South Downs Railway

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Controlling Trains

Controlling Trains Automatically

After following the steps so far, Traincontroller is ready to control trains. The "Autotrain" feature can be used with no new information being needed.

  • Make sure you are not in edit mode;
  • Drag engines from the "engines & trains" window to the blocks they are in;
  • Click the "Autotrain by drag & drop" button;
  • Drag a train from one block to another
  • ...and Traincontroller will drive the train to that destination.

AutoTrain provides a basic way to move trains around. I use it particularly to recover from things that have gone wrong (e.g. derailments) to put trains back to where they should be.

The next level up is to use Schedules. A Schedule can be considered a "recipe" to move a train from one location to another (or back to the place it started). It is more capable that the "autotrain" method, in that you can specify several possible paths. For example you can specify both possible paths through a track loop; if one path is already occupied by a train, Traincontroller will select the other one. All blocks in the fiddle yard would normally be included, for example.

You build a list of schedules, for all of the train movements required; then trigger them in several ways:

  • Manually, by selecting the schedule and selecting "start"
  • By having another schedule assigned as a successor of an earlier one;
  • By using a timetable, to create a timed list of schedules to be run;
  • By using a control panel.

A control panel is a simple switchboard with pushbuttons used to trigger schedules. This is mine (albeit not completed yet!)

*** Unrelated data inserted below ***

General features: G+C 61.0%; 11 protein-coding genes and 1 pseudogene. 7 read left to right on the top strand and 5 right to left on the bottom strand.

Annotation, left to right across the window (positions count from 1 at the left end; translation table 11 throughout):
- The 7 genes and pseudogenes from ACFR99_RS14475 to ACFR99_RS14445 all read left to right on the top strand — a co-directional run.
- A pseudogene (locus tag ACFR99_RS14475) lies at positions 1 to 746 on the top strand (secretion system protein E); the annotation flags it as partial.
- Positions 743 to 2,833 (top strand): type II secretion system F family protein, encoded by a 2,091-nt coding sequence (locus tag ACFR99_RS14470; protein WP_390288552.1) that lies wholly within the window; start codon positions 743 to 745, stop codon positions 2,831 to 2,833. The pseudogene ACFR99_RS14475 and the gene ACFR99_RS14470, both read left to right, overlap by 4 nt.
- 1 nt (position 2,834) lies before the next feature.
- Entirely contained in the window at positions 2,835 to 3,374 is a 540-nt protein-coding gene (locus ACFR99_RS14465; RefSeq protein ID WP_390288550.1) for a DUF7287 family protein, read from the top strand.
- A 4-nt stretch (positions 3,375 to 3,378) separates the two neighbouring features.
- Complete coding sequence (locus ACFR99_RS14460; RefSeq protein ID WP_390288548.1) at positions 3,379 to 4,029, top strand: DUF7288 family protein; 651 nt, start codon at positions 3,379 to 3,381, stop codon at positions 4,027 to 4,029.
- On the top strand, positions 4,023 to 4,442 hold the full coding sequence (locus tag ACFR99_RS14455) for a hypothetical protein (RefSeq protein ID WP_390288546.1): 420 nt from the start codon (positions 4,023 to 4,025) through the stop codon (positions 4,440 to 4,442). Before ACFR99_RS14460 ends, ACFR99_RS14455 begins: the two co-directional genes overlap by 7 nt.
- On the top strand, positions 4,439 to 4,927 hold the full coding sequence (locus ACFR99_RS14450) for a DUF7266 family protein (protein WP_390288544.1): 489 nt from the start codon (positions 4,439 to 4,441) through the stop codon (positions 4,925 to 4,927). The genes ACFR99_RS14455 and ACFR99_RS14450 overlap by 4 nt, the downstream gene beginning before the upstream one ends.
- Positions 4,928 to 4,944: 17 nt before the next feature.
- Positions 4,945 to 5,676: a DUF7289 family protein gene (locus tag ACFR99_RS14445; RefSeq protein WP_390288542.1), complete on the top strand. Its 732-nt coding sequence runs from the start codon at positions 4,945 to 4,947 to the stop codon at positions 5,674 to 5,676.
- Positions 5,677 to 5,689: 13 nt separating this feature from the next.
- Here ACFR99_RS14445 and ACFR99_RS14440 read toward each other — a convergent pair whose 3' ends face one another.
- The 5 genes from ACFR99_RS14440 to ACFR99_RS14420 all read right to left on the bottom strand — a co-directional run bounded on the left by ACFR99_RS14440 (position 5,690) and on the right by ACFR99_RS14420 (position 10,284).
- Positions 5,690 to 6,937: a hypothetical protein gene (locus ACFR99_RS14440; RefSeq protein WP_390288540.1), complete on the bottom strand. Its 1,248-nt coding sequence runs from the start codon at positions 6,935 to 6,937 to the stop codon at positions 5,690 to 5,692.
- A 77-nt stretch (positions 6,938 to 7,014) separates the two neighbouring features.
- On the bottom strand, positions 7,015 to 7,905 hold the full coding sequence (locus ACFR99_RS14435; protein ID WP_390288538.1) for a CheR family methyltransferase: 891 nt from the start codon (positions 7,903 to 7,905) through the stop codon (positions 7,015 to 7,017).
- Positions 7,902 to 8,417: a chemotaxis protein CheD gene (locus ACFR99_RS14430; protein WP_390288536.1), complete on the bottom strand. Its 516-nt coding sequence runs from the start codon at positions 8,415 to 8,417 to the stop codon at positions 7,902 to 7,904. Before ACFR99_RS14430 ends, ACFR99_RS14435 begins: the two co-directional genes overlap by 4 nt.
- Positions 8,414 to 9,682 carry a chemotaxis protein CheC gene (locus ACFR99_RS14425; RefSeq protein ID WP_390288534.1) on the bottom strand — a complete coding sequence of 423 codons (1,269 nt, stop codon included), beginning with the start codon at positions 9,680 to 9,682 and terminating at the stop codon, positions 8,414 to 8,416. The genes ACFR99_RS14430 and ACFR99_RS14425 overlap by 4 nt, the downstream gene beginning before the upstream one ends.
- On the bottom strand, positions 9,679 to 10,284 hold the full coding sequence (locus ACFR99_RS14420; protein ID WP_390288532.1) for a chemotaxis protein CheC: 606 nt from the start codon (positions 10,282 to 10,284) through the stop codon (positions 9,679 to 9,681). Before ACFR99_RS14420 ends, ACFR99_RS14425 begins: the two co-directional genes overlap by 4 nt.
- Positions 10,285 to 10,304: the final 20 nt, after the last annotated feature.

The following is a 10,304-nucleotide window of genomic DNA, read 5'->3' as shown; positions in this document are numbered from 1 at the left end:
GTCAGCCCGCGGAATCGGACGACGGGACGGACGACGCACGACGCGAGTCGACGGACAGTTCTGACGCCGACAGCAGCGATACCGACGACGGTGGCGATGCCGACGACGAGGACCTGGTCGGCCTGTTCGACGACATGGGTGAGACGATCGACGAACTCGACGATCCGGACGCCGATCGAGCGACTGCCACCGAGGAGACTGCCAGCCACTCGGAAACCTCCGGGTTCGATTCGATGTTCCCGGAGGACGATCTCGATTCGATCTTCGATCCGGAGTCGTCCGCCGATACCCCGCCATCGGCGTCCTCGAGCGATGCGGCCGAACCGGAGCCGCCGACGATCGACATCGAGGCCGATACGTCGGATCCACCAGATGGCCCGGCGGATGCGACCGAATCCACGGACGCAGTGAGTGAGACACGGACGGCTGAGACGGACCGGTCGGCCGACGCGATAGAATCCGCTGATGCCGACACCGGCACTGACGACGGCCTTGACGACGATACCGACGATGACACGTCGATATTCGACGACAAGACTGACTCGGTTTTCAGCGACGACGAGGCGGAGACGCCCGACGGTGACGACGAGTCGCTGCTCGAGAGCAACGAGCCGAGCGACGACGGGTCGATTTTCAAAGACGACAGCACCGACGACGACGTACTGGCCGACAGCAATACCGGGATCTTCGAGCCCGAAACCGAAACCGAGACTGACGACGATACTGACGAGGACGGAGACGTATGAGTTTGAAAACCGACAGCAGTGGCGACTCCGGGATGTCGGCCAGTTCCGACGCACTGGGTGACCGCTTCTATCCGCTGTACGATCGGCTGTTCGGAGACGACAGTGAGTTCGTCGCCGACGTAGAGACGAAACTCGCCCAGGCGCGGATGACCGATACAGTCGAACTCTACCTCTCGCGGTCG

The orange buttons are used in pairs to initiate a schedule. To run a train from the green fiddle yard to the orange fiddle yard, press the "green fiddle" button then the "orange fiddle" button. The right schedule will be found, and a train will be started. For this to work, the pushbutton manes need to be allocated in the schedule's "start-dest" tab. It is important to select "direction sensitive" on the same screen, or future chaos will result.

Also included on my control panel are buttons that allow or block the entry and exit for the fiddle yard roads. That allows me to control which trian is taken by a schedule, and where a train is put.

Creating a Schedule

Setting up a new schedule from scratch is surprisingly easy.

  • Go into "Edit" mode.
  • Select the "dispatcher" window
  • Select "Create schedule" from the "schedule" menu. A new schedule will be added to the list of schedules.
  • Double click on it, and give it a name.
  • If you have a control panel, click "record" on the "start-dest" tab; then press the start and destination buttons on the control panel. They are picked up into the schedule definition.
  • Close the properties editor.
  • Select "pick from block diagram" from the "tools" menu
  • Click on all of the blocks forming the route; they are added.
  • If there are several blocks in passing loops that could be used - e.g. in 5 roads at the fiddle yard - select all of them.
  • It is also necessary to select the routes between the blocks; click on them. Where there are overlapping routes - for example where there are complex junctions - select them from the "routes" tab in the dispatcher window.
  • Right click on the start & end blocks and assign them to be start & end, with a direction assigned (depart for start block, arrive for destination).

And that's all that is necessary to make a working schedule. There are some rules that can be changed:

  • "enter occupied blocks" and "enter occupied routes" should not be ticked.
  • "train may stay in start block" can be ticked. If ticked, if the schedule can't start immediately (e.g. if its path is blocked) it will start when it can.


Using a Timetable

A timetable provides a way to operate a set of timed train movements, according to the fast clock. It is essentially a list of schedules to be run at certain times, with a defined repeat period (e.g. "repeat every hour").

Once the timetable is set up, it is initiated by starting the clock; simply click in the clock icon on the toolbar. It is stopped by clicking it again.

The clock can run faster than real time. To change the clock speed:

  • Go into "edit" mode;
  • select the clock window (if necessary view it by selecting it in the "window" menu)
  • select "properties" from the "edit" menu
  • From there you can set the current time, and the scale factor (i.e. how much faster than real time).



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